UXBRIDGE: The project to revive a trestle rail bridge, located just north of Uxbridge’s train tracks on Main St. North, has recieved a $20,000 grant to cover the cost of an engineering study, which will determine the future of the bridge.
On Monday, Nov. 17, Uxbridge Council recieved a request to support a payment of $10,000 from the Metrolinx budget, and $10,000 from the McCutcheon Foundation, in order to attain an engineering study for the bridge.
According to Amanda Ferraro, Uxbridge’s Manager of Recreation, Culture and Tourism, the committee who wishes to rebuild the bridge feels it would be unethical to start fundraising without a proper dollar-figure or goal in mind.
“They wanted to start a fundraising campaign in the spring, but just recently lost a $60,000 grant from the National Trails Coalition, which was ear-marked for the study,” said Ms. Ferraro.
Ms. Ferraro explained that a Trans Canada Trail (TCT) grant of $125,000 has moved up to the National level, but that word will not come back until the end of December or early January, and may not leave enough time for the study.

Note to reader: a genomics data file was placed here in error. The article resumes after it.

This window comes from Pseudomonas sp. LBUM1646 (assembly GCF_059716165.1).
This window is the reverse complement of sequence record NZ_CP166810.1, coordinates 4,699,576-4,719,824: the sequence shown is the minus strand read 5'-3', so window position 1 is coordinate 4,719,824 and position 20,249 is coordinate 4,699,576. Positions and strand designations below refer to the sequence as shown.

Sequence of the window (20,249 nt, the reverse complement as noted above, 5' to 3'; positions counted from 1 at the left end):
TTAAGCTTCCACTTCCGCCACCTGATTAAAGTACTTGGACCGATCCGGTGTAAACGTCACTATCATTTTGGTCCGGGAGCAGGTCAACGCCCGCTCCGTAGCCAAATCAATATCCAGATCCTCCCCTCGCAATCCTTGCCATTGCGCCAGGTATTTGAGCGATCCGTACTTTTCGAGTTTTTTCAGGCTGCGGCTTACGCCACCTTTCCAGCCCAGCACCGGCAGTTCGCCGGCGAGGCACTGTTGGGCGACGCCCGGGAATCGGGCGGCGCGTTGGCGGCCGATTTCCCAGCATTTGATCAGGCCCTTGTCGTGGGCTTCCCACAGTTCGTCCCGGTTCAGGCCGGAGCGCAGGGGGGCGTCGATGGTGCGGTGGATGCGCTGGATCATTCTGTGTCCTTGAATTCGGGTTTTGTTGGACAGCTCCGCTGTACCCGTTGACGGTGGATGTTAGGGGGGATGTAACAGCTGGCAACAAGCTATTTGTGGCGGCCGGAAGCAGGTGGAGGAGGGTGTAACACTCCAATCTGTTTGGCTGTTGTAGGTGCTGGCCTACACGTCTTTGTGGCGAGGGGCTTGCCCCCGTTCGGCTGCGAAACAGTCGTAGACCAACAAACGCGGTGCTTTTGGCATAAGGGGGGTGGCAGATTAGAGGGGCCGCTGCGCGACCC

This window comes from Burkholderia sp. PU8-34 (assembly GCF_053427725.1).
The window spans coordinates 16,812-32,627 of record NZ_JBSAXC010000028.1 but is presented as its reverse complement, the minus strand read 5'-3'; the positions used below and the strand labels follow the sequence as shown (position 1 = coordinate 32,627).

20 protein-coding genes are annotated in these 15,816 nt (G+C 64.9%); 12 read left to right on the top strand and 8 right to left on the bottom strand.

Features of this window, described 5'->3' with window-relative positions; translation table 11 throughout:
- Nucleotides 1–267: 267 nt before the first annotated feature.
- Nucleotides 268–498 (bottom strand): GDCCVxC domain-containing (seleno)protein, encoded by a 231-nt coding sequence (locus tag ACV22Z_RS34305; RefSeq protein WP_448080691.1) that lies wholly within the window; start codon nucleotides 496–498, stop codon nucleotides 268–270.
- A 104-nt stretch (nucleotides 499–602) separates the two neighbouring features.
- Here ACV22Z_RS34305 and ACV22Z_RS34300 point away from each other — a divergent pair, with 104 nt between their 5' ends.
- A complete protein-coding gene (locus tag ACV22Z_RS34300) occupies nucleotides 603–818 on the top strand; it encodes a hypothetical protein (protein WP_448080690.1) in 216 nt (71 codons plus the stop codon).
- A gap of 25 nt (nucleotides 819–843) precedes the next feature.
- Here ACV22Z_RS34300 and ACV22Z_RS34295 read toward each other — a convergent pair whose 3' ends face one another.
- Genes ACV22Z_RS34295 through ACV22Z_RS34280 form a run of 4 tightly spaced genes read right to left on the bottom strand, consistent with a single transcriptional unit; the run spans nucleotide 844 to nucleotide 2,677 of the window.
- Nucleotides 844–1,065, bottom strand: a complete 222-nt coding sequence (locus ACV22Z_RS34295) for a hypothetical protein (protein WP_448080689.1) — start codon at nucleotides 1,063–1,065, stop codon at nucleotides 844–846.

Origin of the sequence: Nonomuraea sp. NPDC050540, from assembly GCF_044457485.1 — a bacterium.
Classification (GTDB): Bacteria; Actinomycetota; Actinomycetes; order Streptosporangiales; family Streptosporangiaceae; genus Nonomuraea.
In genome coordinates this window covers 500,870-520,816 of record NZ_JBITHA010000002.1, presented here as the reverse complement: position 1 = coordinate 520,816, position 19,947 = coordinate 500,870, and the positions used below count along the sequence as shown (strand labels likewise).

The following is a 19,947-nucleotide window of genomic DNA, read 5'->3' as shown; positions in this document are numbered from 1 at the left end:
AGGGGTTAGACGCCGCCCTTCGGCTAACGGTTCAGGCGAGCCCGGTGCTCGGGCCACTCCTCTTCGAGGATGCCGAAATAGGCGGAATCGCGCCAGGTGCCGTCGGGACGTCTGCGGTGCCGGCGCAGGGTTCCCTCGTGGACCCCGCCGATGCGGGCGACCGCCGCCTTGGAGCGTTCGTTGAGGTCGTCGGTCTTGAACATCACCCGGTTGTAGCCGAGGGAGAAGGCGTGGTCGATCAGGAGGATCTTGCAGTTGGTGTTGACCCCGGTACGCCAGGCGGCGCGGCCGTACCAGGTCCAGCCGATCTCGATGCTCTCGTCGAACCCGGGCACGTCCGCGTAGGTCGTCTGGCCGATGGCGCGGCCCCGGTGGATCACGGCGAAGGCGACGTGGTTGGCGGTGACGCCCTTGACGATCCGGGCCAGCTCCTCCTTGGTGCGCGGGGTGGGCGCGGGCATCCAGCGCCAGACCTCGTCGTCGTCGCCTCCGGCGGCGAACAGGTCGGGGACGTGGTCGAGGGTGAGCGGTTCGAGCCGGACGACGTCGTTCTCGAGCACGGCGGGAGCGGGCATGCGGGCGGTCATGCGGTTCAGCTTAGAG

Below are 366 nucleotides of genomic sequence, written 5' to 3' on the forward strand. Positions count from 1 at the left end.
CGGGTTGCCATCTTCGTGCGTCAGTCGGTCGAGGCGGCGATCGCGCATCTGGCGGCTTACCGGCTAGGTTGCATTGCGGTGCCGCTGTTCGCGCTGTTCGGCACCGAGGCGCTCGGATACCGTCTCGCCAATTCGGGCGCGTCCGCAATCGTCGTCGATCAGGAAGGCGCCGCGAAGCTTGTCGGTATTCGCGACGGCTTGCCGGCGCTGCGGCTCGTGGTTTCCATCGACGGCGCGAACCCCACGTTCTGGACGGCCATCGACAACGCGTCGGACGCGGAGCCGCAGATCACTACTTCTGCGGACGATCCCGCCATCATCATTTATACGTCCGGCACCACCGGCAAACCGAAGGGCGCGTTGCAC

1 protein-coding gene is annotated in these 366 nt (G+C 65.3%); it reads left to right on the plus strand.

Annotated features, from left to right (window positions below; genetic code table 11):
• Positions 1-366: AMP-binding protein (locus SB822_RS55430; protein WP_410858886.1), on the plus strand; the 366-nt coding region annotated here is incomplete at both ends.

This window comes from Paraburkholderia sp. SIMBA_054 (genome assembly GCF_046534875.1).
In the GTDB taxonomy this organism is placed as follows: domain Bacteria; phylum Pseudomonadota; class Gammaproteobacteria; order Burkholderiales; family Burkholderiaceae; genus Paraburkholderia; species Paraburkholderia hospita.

“They hope that if the ball gets rolling now, the tendering can begin in January, and have report and financial for fundraising launch in the spring,” said Ms. Ferraro. “The group hopes to raise approximately $180,000 to rebuild the bridge, before the TCT opens in 2017.”
Mayor Gerri Lynn O’Connor explained that the Township doesn’t wish to discourage volunteerism, but noted that the revival project may not be feasible if grants are not awarded.
“The bridge will have to be torn down if a rail-line comes to Uxbridge,” said Mayor O’Connor. “My concern is that $180,000 may have to be raised – a tremendous amount of money for people walking across a river.”
Ward 4 Councillor Jacob Mantle lobbied for the approval of funding for the study, stating that “Applying for grants without relevant information means you become dead in the water. If we decide not to go ahead with this, we are effectively shutting it down.”
Uxbridge Council voted in favor of the project, noting that spending the money - which does not come out of the Township’s coffers - may prevent further tax-dollars being spent in the future.